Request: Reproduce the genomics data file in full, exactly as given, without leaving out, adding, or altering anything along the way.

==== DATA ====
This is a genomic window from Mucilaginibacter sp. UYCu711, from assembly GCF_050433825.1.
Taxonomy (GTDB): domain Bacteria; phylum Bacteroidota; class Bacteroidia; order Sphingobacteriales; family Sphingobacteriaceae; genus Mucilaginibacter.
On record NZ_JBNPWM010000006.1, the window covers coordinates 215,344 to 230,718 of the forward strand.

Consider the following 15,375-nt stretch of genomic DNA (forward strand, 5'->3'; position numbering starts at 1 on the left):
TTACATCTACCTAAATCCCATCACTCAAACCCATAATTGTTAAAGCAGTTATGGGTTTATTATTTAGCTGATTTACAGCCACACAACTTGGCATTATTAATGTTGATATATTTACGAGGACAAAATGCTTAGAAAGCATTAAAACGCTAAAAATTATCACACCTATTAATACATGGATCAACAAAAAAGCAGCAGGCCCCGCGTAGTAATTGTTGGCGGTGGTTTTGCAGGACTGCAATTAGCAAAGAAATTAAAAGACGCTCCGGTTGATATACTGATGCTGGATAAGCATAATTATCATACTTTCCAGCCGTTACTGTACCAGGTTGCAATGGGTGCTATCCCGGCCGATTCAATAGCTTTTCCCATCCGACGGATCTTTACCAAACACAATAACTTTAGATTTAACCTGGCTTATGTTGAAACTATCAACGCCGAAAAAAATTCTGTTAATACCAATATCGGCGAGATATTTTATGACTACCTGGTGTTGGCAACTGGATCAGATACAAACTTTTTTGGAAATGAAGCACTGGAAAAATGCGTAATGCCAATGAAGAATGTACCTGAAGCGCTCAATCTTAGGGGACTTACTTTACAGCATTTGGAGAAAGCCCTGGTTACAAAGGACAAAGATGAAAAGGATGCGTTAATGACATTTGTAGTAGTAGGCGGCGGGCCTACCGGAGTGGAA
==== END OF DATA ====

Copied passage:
This is a genomic window from Mucilaginibacter sp. UYCu711, from assembly GCF_050433825.1.
Taxonomy (GTDB): domain Bacteria; phylum Bacteroidota; class Bacteroidia; order Sphingobacteriales; family Sphingobacteriaceae; genus Mucilaginibacter.
On record NZ_JBNPWM010000006.1, the window covers coordinates 215,344 to 230,718 of the forward strand.

Consider the following 15,375-nt stretch of genomic DNA (forward strand, 5'->3'; position numbering starts at 1 on the left):
TTACATCTACCTAAATCCCATCACTCAAACCCATAATTGTTAAAGCAGTTATGGGTTTATTATTTAGCTGATTTACAGCCACACAACTTGGCATTATTAATGTTGATATATTTACGAGGACAAAATGCTTAGAAAGCATTAAAACGCTAAAAATTATCACACCTATTAATACATGGATCAACAAAAAAGCAGCAGGCCCCGCGTAGTAATTGTTGGCGGTGGTTTTGCAGGACTGCAATTAGCAAAGAAATTAAAAGACGCTCCGGTTGATATACTGATGCTGGATAAGCATAATTATCATACTTTCCAGCCGTTACTGTACCAGGTTGCAATGGGTGCTATCCCGGCCGATTCAATAGCTTTTCCCATCCGACGGATCTTTACCAAACACAATAACTTTAGATTTAACCTGGCTTATGTTGAAACTATCAACGCCGAAAAAAATTCTGTTAATACCAATATCGGCGAGATATTTTATGACTACCTGGTGTTGGCAACTGGATCAGATACAAACTTTTTTGGAAATGAAGCACTGGAAAAATGCGTAATGCCAATGAAGAATGTACCTGAAGCGCTCAATCTTAGGGGACTTACTTTACAGCATTTGGAGAAAGCCCTGGTTACAAAGGACAAAGATGAAAAGGATGCGTTAATGACATTTGTAGTAGTAGGCGGCGGGCCTACCGGAGTGGAA